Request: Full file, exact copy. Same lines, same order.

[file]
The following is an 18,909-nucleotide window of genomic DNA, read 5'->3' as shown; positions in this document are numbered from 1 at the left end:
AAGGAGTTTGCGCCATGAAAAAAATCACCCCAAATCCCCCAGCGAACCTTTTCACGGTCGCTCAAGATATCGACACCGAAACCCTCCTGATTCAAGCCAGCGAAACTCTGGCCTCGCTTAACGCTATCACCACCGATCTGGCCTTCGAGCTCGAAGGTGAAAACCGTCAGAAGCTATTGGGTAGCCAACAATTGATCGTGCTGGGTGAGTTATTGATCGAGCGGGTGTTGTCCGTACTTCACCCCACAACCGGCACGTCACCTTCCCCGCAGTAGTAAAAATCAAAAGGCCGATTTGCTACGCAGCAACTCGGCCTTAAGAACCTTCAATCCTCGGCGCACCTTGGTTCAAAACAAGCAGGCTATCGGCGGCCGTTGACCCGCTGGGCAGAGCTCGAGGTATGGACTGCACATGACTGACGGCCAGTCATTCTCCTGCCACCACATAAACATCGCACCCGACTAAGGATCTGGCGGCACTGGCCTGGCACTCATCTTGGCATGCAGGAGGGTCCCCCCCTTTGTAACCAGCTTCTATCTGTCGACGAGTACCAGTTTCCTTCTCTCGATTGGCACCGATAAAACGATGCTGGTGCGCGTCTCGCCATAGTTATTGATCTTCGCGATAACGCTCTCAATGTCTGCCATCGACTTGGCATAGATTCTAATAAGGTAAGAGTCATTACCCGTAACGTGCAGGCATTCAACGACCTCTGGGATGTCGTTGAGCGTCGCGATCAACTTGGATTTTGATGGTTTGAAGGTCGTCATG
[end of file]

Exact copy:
The following is an 18,909-nucleotide window of genomic DNA, read 5'->3' as shown; positions in this document are numbered from 1 at the left end:
AAGGAGTTTGCGCCATGAAAAAAATCACCCCAAATCCCCCAGCGAACCTTTTCACGGTCGCTCAAGATATCGACACCGAAACCCTCCTGATTCAAGCCAGCGAAACTCTGGCCTCGCTTAACGCTATCACCACCGATCTGGCCTTCGAGCTCGAAGGTGAAAACCGTCAGAAGCTATTGGGTAGCCAACAATTGATCGTGCTGGGTGAGTTATTGATCGAGCGGGTGTTGTCCGTACTTCACCCCACAACCGGCACGTCACCTTCCCCGCAGTAGTAAAAATCAAAAGGCCGATTTGCTACGCAGCAACTCGGCCTTAAGAACCTTCAATCCTCGGCGCACCTTGGTTCAAAACAAGCAGGCTATCGGCGGCCGTTGACCCGCTGGGCAGAGCTCGAGGTATGGACTGCACATGACTGACGGCCAGTCATTCTCCTGCCACCACATAAACATCGCACCCGACTAAGGATCTGGCGGCACTGGCCTGGCACTCATCTTGGCATGCAGGAGGGTCCCCCCCTTTGTAACCAGCTTCTATCTGTCGACGAGTACCAGTTTCCTTCTCTCGATTGGCACCGATAAAACGATGCTGGTGCGCGTCTCGCCATAGTTATTGATCTTCGCGATAACGCTCTCAATGTCTGCCATCGACTTGGCATAGATTCTAATAAGGTAAGAGTCATTACCCGTAACGTGCAGGCATTCAACGACCTCTGGGATGTCGTTGAGCGTCGCGATCAACTTGGATTTTGATGGTTTGAAGGTCGTCATG